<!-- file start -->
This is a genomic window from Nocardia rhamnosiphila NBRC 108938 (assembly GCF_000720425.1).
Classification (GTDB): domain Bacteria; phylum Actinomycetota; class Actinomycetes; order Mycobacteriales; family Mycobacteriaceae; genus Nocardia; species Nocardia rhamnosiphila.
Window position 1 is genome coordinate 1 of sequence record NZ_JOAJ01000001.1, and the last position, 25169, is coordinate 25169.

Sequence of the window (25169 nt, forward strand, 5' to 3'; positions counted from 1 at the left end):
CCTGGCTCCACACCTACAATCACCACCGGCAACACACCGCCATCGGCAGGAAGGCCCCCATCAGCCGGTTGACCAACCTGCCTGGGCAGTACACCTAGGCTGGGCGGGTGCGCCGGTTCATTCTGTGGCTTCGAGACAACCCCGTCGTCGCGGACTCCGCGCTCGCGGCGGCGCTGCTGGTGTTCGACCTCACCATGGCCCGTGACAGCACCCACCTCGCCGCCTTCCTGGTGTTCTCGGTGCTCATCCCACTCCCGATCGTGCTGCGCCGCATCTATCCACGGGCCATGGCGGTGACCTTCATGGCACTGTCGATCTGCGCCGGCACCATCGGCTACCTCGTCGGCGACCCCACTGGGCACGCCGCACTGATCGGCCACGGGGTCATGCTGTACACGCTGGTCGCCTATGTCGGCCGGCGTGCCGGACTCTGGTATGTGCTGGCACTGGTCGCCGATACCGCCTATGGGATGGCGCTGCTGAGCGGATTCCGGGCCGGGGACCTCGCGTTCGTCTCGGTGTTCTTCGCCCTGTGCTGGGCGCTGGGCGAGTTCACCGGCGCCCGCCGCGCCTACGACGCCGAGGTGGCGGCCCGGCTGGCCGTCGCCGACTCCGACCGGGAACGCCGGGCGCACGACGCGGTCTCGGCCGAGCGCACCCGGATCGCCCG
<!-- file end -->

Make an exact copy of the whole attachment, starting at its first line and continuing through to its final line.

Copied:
This is a genomic window from Nocardia rhamnosiphila NBRC 108938 (assembly GCF_000720425.1).
Classification (GTDB): domain Bacteria; phylum Actinomycetota; class Actinomycetes; order Mycobacteriales; family Mycobacteriaceae; genus Nocardia; species Nocardia rhamnosiphila.
Window position 1 is genome coordinate 1 of sequence record NZ_JOAJ01000001.1, and the last position, 25169, is coordinate 25169.

Sequence of the window (25169 nt, forward strand, 5' to 3'; positions counted from 1 at the left end):
CCTGGCTCCACACCTACAATCACCACCGGCAACACACCGCCATCGGCAGGAAGGCCCCCATCAGCCGGTTGACCAACCTGCCTGGGCAGTACACCTAGGCTGGGCGGGTGCGCCGGTTCATTCTGTGGCTTCGAGACAACCCCGTCGTCGCGGACTCCGCGCTCGCGGCGGCGCTGCTGGTGTTCGACCTCACCATGGCCCGTGACAGCACCCACCTCGCCGCCTTCCTGGTGTTCTCGGTGCTCATCCCACTCCCGATCGTGCTGCGCCGCATCTATCCACGGGCCATGGCGGTGACCTTCATGGCACTGTCGATCTGCGCCGGCACCATCGGCTACCTCGTCGGCGACCCCACTGGGCACGCCGCACTGATCGGCCACGGGGTCATGCTGTACACGCTGGTCGCCTATGTCGGCCGGCGTGCCGGACTCTGGTATGTGCTGGCACTGGTCGCCGATACCGCCTATGGGATGGCGCTGCTGAGCGGATTCCGGGCCGGGGACCTCGCGTTCGTCTCGGTGTTCTTCGCCCTGTGCTGGGCGCTGGGCGAGTTCACCGGCGCCCGCCGCGCCTACGACGCCGAGGTGGCGGCCCGGCTGGCCGTCGCCGACTCCGACCGGGAACGCCGGGCGCACGACGCGGTCTCGGCCGAGCGCACCCGGATCGCCCG